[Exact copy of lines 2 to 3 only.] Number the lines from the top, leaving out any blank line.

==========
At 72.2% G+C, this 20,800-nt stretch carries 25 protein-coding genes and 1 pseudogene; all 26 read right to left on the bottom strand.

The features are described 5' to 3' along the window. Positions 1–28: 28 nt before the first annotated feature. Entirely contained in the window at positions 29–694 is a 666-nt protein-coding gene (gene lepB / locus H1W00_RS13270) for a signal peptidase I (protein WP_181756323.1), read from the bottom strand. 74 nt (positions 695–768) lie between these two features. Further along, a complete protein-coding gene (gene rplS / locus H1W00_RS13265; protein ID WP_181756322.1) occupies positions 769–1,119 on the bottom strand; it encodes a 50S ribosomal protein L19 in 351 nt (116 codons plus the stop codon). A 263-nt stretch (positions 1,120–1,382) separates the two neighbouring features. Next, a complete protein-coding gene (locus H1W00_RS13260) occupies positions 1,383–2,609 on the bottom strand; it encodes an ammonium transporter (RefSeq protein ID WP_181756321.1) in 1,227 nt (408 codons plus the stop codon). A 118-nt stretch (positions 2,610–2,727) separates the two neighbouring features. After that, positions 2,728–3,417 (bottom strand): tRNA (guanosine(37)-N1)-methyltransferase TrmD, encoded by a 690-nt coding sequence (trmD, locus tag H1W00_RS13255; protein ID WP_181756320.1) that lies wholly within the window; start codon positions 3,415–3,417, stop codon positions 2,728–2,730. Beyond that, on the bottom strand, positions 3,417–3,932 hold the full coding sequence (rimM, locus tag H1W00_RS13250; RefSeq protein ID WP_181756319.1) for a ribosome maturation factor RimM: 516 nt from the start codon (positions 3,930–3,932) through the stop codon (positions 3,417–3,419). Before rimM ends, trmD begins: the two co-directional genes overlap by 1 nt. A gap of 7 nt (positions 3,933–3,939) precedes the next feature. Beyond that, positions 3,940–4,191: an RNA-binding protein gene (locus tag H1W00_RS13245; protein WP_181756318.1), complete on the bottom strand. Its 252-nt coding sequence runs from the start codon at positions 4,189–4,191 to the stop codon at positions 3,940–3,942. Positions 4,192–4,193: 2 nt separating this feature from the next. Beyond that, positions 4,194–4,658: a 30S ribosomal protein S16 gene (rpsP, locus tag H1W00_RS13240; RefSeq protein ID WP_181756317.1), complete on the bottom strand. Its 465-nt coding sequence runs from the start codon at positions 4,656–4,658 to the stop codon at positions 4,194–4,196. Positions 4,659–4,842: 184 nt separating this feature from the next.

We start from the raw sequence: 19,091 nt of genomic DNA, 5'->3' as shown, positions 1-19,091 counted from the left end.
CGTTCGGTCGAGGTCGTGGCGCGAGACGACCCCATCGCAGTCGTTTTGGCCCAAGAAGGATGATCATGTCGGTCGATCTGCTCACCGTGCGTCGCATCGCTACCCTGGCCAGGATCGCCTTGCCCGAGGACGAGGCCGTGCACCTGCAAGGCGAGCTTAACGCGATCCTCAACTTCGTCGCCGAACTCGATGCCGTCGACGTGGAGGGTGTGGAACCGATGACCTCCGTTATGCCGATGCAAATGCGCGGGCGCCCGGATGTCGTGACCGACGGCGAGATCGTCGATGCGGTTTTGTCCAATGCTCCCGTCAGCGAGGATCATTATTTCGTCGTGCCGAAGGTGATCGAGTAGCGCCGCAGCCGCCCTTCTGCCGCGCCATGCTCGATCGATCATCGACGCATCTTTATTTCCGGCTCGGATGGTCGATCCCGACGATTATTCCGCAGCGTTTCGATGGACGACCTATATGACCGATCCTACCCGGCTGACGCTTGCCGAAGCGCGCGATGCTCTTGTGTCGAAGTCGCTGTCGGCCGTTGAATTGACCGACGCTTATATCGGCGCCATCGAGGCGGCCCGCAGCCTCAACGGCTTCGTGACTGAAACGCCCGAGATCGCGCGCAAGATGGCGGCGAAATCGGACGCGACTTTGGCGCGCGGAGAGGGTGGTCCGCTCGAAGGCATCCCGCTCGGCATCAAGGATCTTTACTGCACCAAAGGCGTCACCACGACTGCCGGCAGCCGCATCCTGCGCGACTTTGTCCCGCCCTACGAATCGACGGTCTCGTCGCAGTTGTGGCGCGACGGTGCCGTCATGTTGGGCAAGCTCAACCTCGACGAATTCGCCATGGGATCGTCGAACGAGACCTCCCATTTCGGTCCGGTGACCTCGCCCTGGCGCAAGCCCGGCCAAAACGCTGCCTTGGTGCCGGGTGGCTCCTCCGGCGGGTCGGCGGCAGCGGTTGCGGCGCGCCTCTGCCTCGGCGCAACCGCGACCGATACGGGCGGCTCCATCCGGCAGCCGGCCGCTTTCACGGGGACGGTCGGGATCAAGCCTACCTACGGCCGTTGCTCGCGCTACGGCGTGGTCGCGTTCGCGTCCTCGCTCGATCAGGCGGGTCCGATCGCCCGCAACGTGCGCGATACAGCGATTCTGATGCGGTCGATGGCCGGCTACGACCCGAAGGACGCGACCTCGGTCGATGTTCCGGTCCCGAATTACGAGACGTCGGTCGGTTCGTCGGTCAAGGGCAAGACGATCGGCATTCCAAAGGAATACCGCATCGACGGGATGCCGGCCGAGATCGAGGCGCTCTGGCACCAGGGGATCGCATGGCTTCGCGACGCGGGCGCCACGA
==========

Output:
The features are described 5' to 3' along the window. Positions 1–28: 28 nt before the first annotated feature. Entirely contained in the window at positions 29–694 is a 666-nt protein-coding gene (gene lepB / locus H1W00_RS13270) for a signal peptidase I (protein WP_181756323.1), read from the bottom strand. 74 nt (positions 695–768) lie between these two features. Further along, a complete protein-coding gene (gene rplS / locus H1W00_RS13265; protein ID WP_181756322.1) occupies positions 769–1,119 on the bottom strand; it encodes a 50S ribosomal protein L19 in 351 nt (116 codons plus the stop codon). A 263-nt stretch (positions 1,120–1,382) separates the two neighbouring features. Next, a complete protein-coding gene (locus H1W00_RS13260) occupies positions 1,383–2,609 on the bottom strand; it encodes an ammonium transporter (RefSeq protein ID WP_181756321.1) in 1,227 nt (408 codons plus the stop codon). A 118-nt stretch (positions 2,610–2,727) separates the two neighbouring features. After that, positions 2,728–3,417 (bottom strand): tRNA (guanosine(37)-N1)-methyltransferase TrmD, encoded by a 690-nt coding sequence (trmD, locus tag H1W00_RS13255; protein ID WP_181756320.1) that lies wholly within the window; start codon positions 3,415–3,417, stop codon positions 2,728–2,730. Beyond that, on the bottom strand, positions 3,417–3,932 hold the full coding sequence (rimM, locus tag H1W00_RS13250; RefSeq protein ID WP_181756319.1) for a ribosome maturation factor RimM: 516 nt from the start codon (positions 3,930–3,932) through the stop codon (positions 3,417–3,419). Before rimM ends, trmD begins: the two co-directional genes overlap by 1 nt. A gap of 7 nt (positions 3,933–3,939) precedes the next feature. Beyond that, positions 3,940–4,191: an RNA-binding protein gene (locus tag H1W00_RS13245; protein WP_181756318.1), complete on the bottom strand. Its 252-nt coding sequence runs from the start codon at positions 4,189–4,191 to the stop codon at positions 3,940–3,942. Positions 4,192–4,193: 2 nt separating this feature from the next. Beyond that, positions 4,194–4,658: a 30S ribosomal protein S16 gene (rpsP, locus tag H1W00_RS13240; RefSeq protein ID WP_181756317.1), complete on the bottom strand. Its 465-nt coding sequence runs from the start codon at positions 4,656–4,658 to the stop codon at positions 4,194–4,196. Positions 4,659–4,842: 184 nt separating this feature from the next.

We start from the raw sequence: 19,091 nt of genomic DNA, 5'->3' as shown, positions 1-19,091 counted from the left end.